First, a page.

Wildlife Photography Tips

Posted on November 1, 2023

The beauty of wildlife photography lies in its spontaneity – you can’t ask your subject to pose for you. (Well, you could try, but lions don’t take direction very well and giraffes are notorious divas…) Animals, especially those in their natural habitat, are without pretense, and this alone makes for wonderful subject matter.

At Leopard Hills, you will be presented with many opportunities to photograph some of the world’s most beautiful animals, from the elusive leopard to the mighty elephant.

Each encounter has presence and potential – it’s down to you to interpret these moments through your lens and remember that, at the end of the day, there is no ‘wrong’ way to take a photograph. However, there are some basic wildlife photography tips that need to be mastered.

Here are a few tips to get you started!

1. Know Your Subject

Knowing your subject helps when it comes to managing expectations. For instance, if you’re looking to photograph birds with extravagant plumage, it’s crucial to know when their mating season is and to plan your trip accordingly. Most migratory birds at Leopard Hills return to the reserve during ‘Green Season’ between November and April when we have our summer rains, making this the ideal time for birding photography.

Alternatively, knowing that leopards are nocturnal and hunt in the early evening can help you plan your day around the time you’re most likely to get the shot you’re looking for.

Luckily, our guides at Leopard Hills have intimate knowledge of the Sabi Sand, cutting your research time in half and enabling you to sit back, relax, and entrust your sightings to their care. They will always do their best to track down the animals you’d most like to see.

2. Choose Your Gear Carefully

Decide on what kinds of photos you’d like to take before heading out (portraits, establishing shots, etc.) and pack your equipment accordingly.

You might think it best to have all your gear at your disposal, but often, fumbling around for an alternative lens can lead to you missing out on a beautiful moment.

If you’re out on one of our walking safaris, lugging all your gear around can also be cumbersome and detract from the experience.

So, decide what you need and stick to it. In this case, less is more.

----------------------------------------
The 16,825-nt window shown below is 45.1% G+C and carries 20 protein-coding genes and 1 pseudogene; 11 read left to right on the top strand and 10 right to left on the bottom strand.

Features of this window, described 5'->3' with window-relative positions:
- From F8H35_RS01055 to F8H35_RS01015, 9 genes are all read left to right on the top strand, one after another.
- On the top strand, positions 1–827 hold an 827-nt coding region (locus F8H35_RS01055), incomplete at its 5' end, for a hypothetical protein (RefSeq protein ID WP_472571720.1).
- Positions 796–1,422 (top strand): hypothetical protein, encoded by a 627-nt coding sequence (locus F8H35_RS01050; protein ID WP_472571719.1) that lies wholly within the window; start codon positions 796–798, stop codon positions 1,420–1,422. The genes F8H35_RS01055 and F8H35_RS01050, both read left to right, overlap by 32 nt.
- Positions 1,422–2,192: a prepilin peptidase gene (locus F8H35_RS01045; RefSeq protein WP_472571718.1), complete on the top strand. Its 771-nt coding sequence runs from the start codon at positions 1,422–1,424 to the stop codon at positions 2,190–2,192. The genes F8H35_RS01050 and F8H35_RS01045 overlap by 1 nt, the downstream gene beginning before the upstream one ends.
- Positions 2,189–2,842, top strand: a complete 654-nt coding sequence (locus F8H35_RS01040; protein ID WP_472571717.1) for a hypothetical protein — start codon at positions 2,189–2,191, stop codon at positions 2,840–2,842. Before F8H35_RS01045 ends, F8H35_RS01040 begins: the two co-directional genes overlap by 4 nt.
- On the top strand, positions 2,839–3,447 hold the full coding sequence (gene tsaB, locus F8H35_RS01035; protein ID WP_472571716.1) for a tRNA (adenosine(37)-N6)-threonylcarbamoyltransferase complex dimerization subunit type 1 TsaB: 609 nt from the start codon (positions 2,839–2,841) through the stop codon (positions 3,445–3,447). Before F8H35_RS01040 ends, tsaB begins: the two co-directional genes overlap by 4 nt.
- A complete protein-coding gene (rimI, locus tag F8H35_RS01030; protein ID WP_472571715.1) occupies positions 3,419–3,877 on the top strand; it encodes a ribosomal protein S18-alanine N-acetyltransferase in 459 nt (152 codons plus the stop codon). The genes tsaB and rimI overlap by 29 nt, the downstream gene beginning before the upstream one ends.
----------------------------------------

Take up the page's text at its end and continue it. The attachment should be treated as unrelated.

3. Camera Settings

When it comes to camera settings, we each have our own style, but a good rule of thumb is to shoot your images on RAW.

RAW files contain more pixel information than JPEG files. Yes, they’re larger and take up more space on your memory card, but you’ll also have more to work with when the time comes to edit your pics in post processing.

Other rules of thumb:

  • Use a low ISO. ISO refers to a camera’s light sensitivity. In good lighting conditions, such as early mornings and late afternoons, it’s best to use a low ISO to avoid noise in your image.
  • Auto-focus is your friend. Wild animals move suddenly and in unpredictable ways. By keeping your finger half-pressed on the shutter button, you’ve activated your camera’s built-in auto focus, perfect for a quick fire image when the ideal moment presents itself.
  • Tripod it. There are so many nifty little tripods on the market today, and they really help with camera shake, especially if you’re taking a photo at slow shutter speed.

4. Respect The Animals

Always bear in mind that being in this environment is a privilege.

Your guide is trained to respect and understand these animals, and so, trust them when it comes to positioning you appropriately for your shot.

Animals are not to be manipulated or interfered with in any way, and we’re fortunate to host guests at Leopard Hills who firmly align with this ethos and love our wild spaces as much as we do.

Apart from respecting the animals, also be mindful of your fellow guests who are sharing this experience with you.

5. Anticipate

A good wildlife photographer is patient and understands the nuaced art of anticipation.

It takes practice, but with time (and your guide’s help) you will be able to predict an animal’s behaviour. This will enable you to set up for a shot and, when the moment is right, snap away!

We all know, from watching wildlife documentaries, that hours of footage are required to make a programme that only runs 90 minutes or so. The same is true of photography. Out of 100 photos, only one might be ‘brilliant,’ and so exposing yourself to the kinds of environments and animals you’d like to photograph as often as possible is crucial when it comes to capturing that one stand-out image.

We create our own luck!

And finally…

Enjoy the experience.

When it comes to wildlife photography tips, we could carry on until it comes out of our ears, but at the end of the day, the experience of being out in the bush counts for more than the perfect shot.

Make mistakes, laugh at yourself, relax, breathe, practice, play, and, when the time is right, fire away!

Stay With Us

If you’ve got a passion for wildlife photography, then Leopard Hills on the Sabi Sand Game Reserve is the ideal place for you to hone your craft.

We offer both game drives as well as walking safaris, bringing you closer to the animals you’d most like to capture through your viewfinder.

Many of our experienced guides are also talented photographers, often entering local and international competitions – feel free to pick their brains and ask them for advice and wildlife photography tips, should you need it.

Take a look at our website and book your stay online. Alternatively, contact us directly via

We can’t wait to share the wonders of the South African bush with you!

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